Web3 is all-encompassing, meaning all aspects of the web experience will be enhanced in one way or another. When it comes to customer loyalty programs, web3 can become a great disruptor and innovator. The very nature of blockchain as a secure, transparent, and immutable technology can establish the basis for a far more efficient and customer-centric experience.
Blockchain-based customer loyalty programs benefit in multiple ways:
- Better security: Blockchain technology features cryptographic security, which is way stronger and more robust than security methods found in previous iterations of the web. Furthermore, the native permission management systems found in most blockchains allow for better management of access.
- Transparency: In traditional customer loyalty programs, the customer might not have always been able to view or track their rewards in real-time or at all. This may lead to reduced trust in the brand and the program itself. Blockchain enables real-time tracking and visualisation of rewards.
- Reward portability: Customer loyalty programs have, for decades, worked in siloed form. In other words, the rewards accrued in any given program are only good for that program. The customer cannot move them elsewhere. This restricts freedom of choice and prevents the customer from accessing other ecosystems where their rewards may also yield benefits. Web3 disrupts this paradigm by enabling reward portability, maybe in the form of NFTs, which could be utilised and redeemed across multiple systems. This portability adds an immense amount of value to the rewards, and the brand itself.
- Reduced costs: Smart contracts enable secure, traceable, and transparent transactions that are much cheaper than current bank-based transactions. Blockchain technology eliminates all middlemen, which means the elimination of all the fees taken by all the middlemen along the transaction’s path.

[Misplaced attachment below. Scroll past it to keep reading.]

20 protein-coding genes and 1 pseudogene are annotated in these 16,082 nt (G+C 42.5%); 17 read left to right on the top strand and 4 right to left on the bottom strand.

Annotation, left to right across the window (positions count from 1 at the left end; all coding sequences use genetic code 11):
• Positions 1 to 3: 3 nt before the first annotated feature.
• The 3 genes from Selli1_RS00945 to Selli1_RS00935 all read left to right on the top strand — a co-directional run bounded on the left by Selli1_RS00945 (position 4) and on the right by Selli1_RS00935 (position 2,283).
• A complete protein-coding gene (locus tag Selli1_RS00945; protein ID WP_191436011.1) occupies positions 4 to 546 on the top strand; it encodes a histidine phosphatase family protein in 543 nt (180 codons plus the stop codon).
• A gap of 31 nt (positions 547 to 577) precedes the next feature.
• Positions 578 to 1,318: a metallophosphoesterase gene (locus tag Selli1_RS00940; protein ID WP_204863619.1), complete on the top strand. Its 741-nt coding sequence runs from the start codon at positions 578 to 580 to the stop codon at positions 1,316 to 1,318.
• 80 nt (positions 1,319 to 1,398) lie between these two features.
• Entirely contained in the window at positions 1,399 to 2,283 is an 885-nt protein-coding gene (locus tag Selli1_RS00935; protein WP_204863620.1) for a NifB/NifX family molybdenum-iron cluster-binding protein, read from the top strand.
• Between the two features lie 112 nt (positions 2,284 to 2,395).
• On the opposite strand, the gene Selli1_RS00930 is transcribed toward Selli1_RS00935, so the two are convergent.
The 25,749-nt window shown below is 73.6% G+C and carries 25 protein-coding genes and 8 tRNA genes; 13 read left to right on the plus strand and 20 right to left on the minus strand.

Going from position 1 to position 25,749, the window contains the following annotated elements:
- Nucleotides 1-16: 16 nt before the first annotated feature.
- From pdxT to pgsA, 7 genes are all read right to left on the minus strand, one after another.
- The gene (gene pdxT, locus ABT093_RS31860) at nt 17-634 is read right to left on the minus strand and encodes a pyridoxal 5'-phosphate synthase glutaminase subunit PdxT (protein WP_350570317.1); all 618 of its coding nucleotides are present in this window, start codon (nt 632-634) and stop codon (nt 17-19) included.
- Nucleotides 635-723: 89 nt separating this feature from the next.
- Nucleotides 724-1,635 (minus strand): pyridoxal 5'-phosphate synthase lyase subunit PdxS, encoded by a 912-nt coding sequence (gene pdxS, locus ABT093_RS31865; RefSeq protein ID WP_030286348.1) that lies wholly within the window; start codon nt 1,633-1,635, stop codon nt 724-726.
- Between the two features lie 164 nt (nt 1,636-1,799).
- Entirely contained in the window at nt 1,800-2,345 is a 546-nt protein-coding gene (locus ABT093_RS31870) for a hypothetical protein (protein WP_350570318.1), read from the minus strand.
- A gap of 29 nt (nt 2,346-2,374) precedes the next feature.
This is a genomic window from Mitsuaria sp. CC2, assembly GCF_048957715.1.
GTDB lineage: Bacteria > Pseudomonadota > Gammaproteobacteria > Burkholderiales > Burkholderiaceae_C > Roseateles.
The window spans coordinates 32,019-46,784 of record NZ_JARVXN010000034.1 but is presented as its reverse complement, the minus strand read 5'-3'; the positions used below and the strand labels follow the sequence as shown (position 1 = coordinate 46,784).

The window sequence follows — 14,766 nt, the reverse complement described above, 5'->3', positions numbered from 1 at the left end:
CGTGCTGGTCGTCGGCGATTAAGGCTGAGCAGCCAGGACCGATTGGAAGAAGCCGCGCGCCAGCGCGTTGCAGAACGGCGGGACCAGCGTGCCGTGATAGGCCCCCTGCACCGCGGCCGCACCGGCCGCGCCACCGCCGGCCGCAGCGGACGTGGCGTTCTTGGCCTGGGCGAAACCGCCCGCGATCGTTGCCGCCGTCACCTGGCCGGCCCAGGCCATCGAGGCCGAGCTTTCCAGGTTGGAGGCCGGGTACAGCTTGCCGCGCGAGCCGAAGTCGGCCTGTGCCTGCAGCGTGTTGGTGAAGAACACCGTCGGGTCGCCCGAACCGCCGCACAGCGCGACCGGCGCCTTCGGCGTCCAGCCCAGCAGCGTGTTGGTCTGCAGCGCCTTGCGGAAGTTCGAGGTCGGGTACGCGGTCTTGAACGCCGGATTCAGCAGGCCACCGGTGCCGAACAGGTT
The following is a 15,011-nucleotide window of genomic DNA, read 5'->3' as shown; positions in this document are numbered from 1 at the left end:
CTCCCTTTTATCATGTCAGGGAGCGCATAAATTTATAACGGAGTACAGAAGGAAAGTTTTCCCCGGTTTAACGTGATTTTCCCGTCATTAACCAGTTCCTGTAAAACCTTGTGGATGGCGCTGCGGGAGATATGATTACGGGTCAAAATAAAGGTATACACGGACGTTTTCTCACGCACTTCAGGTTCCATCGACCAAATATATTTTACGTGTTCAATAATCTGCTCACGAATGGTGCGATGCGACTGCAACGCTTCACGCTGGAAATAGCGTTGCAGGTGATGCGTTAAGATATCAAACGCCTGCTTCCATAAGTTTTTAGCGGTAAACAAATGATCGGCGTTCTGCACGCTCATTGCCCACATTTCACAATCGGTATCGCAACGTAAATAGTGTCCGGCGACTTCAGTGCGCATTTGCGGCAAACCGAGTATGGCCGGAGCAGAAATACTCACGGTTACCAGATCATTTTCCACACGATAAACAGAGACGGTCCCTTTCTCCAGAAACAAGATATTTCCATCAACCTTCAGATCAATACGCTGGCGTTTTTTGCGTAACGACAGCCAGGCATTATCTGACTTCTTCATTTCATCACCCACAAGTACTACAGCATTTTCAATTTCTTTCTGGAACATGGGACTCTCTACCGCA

- Frictionless environment: The web3 wallet becomes the centrepiece of the rewards experience. Rewards are credited and redeemed from the same wallet, which creates a very streamlined and efficient rewards journey.
- Freedom to exit the program at any time: Current loyalty programs tend to ‘lock’ the customer into one single provider. This usually means that the customer cannot dispose of the rewards until a certain period of time has elapsed, or certain conditions are met, or both. Within a web3 rewards ecosystem, the customer may be able to sell or trade rewards at any time.
The challenges of implementing web3 in the travel industry
Web3 is a relatively new concept, as are the technologies underpinning it. Consequently, development and implementation are far from standard or battle-tested. There remain many unanswered questions about data privacy, regulatory issues, and of course, adoption.
Let’s look at some of these yet unanswered questions, and some lingering challenges.
The handling of personal information is presently the subject of thorough scrutiny, following several high-profile incidents over the last couple of decades that saw millions of personal accounts become compromised. Data is the lifeblood of the digital age, and so companies must ensure they protect their users’ privacy and comply with all existing regulations.
Web3’s based on the decentralisation and transparency afforded by blockchain technology. But these two factors, while they enable protection against major hacking events, do spark concerns about the privacy of the data being handled. For example, the very nature of blockchain technology means that information cannot be altered or destroyed, once it becomes immutable on-chain. Because of decentralisation, no single authority exists to even take on the responsibility of erasing data, should this become necessary due to legal issues, for example. Such conflict may lead to compliance problems across one or many jurisdictions.
While web3 is likely to disrupt many paradigms, the new web must still remain a lawful environment. Any companies, either startups or long-established firms embracing web3 concepts and technologies, must be compliant if they’re to thrive, evolve, and remain in business!